# a time window <= 0 will disable splitting:
 # /grdm/setTimeWindow 0
 # show detailed instruction of this command:
 help /grdm/setTimeWindow

 # turn on tracking and event verbose
 # to understand Geant4 tracking and stacking processes
 /tracking/verbose 2
 /event/verbose 2
 # record output to check the splitting result
 /analysis/setFileName output
 # simulate just one or a few events to check result
 /run/beamOn 1

Example macro and detector definition files can be found in GEARS/tutorials/physics/decay folder. The following is an example analysis code to show the recorded events in ROOT:

root [] t->Scan("pdg:trk:pid:stp:dt/1e9:t/1e9","","colsize=10 precision=10")

For people who want to understand how this is done, please check the GEARS doxygen page of StakingAction and the following Geant4 help pages:

For the impatient, new particles created after the specified time window in a decay process will be tagged as fWaiting in G4UserStackingAction::ClassifyNewTrack(). This postpones the tracking of them after the call of G4UserStackingAction::NewStage(). One can then save and reset the current event in the NewStage() function so that the postponed tracks will be saved in a separate event.

Stop decay chain

If the half life of a daughter nucleus is longer than a measurement duration, there is no need to simulate its decay anymore. In this case, instead of splitting its decay to another event, we should simply stop its radioactive decay completely. This is done using a Geant4 macro command /grdm/nucleusLimits, for example,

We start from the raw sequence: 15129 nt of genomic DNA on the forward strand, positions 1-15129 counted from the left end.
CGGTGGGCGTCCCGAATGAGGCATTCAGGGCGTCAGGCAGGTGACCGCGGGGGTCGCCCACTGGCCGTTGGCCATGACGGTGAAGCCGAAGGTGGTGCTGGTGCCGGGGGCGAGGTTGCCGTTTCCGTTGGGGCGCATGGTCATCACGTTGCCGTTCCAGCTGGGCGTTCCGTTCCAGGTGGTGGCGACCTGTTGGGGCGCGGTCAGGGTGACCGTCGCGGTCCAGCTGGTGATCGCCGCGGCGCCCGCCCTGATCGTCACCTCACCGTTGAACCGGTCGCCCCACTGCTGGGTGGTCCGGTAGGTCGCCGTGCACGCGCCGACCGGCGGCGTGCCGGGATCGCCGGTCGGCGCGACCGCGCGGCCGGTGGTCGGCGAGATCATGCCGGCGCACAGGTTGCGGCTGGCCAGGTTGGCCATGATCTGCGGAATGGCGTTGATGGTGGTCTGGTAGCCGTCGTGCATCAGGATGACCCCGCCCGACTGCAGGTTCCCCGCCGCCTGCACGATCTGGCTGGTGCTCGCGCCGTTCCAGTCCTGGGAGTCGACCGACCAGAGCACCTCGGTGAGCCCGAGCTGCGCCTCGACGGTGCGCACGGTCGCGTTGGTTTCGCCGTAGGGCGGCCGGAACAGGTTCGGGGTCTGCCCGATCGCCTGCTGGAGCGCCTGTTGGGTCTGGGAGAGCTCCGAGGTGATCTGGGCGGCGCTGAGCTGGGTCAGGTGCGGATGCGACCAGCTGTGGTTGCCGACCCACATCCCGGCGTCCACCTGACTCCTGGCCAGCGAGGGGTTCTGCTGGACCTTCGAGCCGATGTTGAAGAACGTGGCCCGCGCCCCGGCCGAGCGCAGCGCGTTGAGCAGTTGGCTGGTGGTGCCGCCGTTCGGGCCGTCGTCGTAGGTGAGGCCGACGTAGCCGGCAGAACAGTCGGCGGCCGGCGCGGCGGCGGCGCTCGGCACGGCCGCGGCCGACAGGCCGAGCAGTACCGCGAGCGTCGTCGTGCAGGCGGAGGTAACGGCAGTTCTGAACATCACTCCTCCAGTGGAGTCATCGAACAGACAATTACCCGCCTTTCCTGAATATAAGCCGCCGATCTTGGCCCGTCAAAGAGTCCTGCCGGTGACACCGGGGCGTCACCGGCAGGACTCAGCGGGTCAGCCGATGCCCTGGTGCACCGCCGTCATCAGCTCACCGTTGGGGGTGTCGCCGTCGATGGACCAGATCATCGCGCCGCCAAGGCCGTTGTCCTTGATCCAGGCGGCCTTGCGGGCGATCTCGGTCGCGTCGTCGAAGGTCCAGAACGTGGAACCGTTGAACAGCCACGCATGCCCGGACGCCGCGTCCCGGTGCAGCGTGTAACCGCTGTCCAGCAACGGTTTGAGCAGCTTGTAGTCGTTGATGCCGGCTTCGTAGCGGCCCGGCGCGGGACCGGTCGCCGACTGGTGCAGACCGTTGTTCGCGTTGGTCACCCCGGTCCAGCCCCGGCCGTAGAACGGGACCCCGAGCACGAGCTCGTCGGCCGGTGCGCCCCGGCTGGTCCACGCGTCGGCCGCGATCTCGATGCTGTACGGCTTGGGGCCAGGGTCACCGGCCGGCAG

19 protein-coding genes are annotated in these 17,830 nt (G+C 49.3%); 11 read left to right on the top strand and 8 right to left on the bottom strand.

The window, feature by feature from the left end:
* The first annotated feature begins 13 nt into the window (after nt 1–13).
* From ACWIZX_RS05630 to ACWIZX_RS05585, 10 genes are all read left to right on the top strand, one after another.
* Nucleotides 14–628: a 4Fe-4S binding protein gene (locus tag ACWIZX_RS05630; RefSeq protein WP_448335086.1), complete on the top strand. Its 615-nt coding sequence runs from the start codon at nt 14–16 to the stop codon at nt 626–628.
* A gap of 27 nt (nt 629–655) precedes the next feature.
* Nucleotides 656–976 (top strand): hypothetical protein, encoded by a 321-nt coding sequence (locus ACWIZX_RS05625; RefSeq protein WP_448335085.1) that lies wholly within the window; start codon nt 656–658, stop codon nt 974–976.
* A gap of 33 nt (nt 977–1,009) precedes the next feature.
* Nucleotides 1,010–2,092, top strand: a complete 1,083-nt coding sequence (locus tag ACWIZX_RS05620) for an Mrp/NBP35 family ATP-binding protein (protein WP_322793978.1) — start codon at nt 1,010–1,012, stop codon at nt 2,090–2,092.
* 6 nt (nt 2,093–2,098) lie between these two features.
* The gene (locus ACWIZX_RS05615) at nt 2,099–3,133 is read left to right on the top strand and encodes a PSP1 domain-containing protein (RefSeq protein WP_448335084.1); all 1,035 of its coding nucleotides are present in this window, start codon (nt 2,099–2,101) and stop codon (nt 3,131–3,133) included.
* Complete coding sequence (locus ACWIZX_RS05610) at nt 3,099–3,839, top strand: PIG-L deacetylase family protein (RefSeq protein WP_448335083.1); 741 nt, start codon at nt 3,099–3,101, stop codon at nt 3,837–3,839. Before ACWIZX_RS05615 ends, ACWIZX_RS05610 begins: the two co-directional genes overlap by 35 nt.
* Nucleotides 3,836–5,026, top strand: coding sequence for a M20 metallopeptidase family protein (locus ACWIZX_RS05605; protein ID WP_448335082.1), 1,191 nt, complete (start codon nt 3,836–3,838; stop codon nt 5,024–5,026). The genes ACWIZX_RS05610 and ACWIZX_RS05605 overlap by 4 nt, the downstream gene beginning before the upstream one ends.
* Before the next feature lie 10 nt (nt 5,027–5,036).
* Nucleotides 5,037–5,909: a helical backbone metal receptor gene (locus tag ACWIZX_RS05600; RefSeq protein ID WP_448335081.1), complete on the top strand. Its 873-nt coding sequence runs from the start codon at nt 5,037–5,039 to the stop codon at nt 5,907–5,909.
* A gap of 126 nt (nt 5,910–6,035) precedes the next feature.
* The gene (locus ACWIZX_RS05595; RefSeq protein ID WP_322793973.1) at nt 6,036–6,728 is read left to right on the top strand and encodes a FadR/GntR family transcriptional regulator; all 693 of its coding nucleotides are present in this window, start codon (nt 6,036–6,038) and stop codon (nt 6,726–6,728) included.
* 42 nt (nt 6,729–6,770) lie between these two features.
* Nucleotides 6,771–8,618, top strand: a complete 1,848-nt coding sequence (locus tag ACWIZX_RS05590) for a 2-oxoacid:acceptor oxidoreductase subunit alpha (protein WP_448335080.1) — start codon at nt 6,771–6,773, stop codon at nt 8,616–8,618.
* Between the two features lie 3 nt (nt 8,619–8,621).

# enable radioactive decay physics
/physics_lists/select QGSP_BERT


# start with the alpha decay of Am-241
/gps/particle ion
/gps/ion 95 241
/gps/energy 0
# since Np-237, the daughter of Am-241, is not in the following range,
# it will not alpha-decay into its daughter nucleus in this simulation.
# The simulation will stop when Np-237 decays into its ground state.
/grdm/nucleusLimits 241 241 95 95

Optical processes


Optical processes can be enabled after a reference list is chosen:

 # based on Geant4 example OpNovice2 (EMZ: option4 of EM)
 /physics_lists/select QGSP_BERT_EMZ
 # cmd below becomes available only when the cmd above is used